I lived there most of my life. These peaks were framed in my back door at home. My mother and I used to lay on lawn chairs, snuggled down in sleeping bags, on those glorious clear nights, watching stars fall. My neighbor was an astronomer with a 10″ telescope in his back yard. In 1986, we neighborhood kids used to troop over to his place to go gawk at Halley’s Comet. My love of science was born there. Those peaks were the center of my universe for over 20 years.
They still are.
Times like this, I’m reminded I’m a stranger in a strange land. Seattle and I, we love each other, but we don’t have history. I ooo and aaah at the beauty up here. Love having the ocean so close, love the Cascades and Rainier and all that, but it’s not my roots. It’s not the seat of my soul. Flagstaff is. I spent the best years of my life there. Most of the best friends I’ve ever had, that’s where they hail from. I found my place and my purpose right there in the shadow of those peaks, under those spectacular skies, where the universe seems to go on forever. That’s powerful stuff.
You don’t have to be holy to feel that sort of awe and wonder. Just human. And I’m damned grateful that folks like Dan & Cindi Duriscoe and Michael Smith-Sardior have captured the immensity of it.
Almost makes me feel I’m home.
Just so we’re clear: I’m one of those pathetic Americans who speaks a few words of español, a smattering more français, and for seasoning can add a greeting or two in Japanese, German, Russian, and sundry other languages. But I’m sadly unilingual.
So why all the Spanish? Why not just celebrate my native tongue, unadulterated by others?
Well, there’s reasons. For one, English isn’t English so much as a hodge-podge of assorted borrowed, begged, pilfered, filched, and impounded words from a great many languages. I’ve never tried this experiment, but I’d be very interested to see what would happen if you reduced the dictionary to pure English-origin words. We’d have, what, about a handful left? So I’m just carrying on the grand English tradition of appropriating whatever catches my fancy at the time.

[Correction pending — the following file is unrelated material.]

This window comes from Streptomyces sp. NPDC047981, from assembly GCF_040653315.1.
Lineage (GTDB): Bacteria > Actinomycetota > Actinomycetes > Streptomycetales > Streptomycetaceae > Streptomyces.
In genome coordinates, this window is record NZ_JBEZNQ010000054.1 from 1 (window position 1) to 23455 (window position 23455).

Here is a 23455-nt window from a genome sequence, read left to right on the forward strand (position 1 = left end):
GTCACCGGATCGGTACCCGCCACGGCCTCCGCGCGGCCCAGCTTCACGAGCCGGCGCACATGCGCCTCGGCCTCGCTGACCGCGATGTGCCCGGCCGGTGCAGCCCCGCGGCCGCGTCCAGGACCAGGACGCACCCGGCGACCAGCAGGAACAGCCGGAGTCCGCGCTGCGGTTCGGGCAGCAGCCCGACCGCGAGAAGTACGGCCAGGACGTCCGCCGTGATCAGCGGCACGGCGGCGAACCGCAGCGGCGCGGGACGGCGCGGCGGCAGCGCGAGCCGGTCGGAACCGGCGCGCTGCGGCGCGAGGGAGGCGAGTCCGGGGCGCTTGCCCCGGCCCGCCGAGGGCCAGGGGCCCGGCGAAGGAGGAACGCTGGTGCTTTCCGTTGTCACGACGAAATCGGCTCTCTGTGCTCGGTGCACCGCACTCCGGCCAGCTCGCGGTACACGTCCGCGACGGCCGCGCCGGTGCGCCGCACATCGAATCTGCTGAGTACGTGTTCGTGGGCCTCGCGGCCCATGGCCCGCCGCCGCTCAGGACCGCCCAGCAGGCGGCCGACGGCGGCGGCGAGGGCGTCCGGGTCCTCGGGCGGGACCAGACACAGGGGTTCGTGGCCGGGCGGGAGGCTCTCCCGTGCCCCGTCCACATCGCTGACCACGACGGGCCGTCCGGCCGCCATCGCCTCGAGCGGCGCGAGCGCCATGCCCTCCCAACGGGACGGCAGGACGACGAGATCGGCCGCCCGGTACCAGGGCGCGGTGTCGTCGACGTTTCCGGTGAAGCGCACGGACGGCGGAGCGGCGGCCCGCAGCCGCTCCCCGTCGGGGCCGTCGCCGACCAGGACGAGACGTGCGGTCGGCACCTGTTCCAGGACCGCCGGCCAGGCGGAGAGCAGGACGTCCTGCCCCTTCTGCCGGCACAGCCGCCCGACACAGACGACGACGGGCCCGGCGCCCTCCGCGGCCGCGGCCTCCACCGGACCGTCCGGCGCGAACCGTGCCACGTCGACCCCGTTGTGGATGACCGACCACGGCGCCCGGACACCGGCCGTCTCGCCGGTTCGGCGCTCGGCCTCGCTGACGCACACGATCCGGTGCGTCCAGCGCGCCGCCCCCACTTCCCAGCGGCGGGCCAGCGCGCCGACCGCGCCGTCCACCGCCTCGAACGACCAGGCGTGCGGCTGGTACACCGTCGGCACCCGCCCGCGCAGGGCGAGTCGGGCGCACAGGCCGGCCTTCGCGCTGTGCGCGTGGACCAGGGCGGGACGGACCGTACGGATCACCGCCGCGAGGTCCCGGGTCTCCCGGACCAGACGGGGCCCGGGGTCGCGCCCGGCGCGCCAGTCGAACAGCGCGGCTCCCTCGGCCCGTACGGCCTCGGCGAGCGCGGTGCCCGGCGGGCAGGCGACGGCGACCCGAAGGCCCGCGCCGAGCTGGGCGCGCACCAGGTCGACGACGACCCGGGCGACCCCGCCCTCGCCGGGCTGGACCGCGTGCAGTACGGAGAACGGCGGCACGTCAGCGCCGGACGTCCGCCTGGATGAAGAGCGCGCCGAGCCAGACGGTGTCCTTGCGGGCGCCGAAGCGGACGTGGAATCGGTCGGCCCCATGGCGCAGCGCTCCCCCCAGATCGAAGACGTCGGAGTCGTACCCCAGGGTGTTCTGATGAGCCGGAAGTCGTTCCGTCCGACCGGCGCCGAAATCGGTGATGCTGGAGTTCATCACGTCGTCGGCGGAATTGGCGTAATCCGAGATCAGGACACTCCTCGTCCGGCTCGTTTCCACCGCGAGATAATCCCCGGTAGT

Then there’s the fact I grew up in the Southwest. Rather hard to avoid appending a word or two of Spanish down there. “¿Cómo estás?” becomes just as habitual as “how’re you?” Your horizons expand beyond “enchilada” and “taco” by default.
So it’s funny that I used to hate Spanish. Or maybe not. Familiarity breeds contempt and all that. I took French in high school instead. Je parle un petit pous français, très mal, and now I wish I’d taken Spanish, because I’ve fallen in love with it. And now that I’m without it, I suffer.
I love the Northwest, I truly do, but a part of me will always miss the Desert Southwest. I miss the border culture, where Mexican and American intermingle so much that it becomes hard to tell where one ends and the other begins. There’s a latino community up here, true, but it’s not yet so pervasive. If I try to tell the joke about why the Chevy Nova didn’t sell in Mexico, I have to explain it. I can’t just say, “Because it’s a no va!” and get a gale of laughter. No, I have to murder the punchline by adding, after the blank pause, “no va is Spanish for ‘doesn’t go'”.
I miss Cinco de Mayo and Mexican flags and restaurants where all you hear is rapid-fire Spanish.
I miss being so close to Puerto Peñasco, where Roger Clyne and the Peacemakers throw Circus Mexicus twice a year.
And these are the reasons this blog will have such a heaping helping of Spanish words and phrases. Just in case you were wondering. Look, I provided you with a link to Babelfish if it gets too much. And hey, maybe this would be a good time to think about your roots, too. What’s in your history that you celebrate?
Just a thought.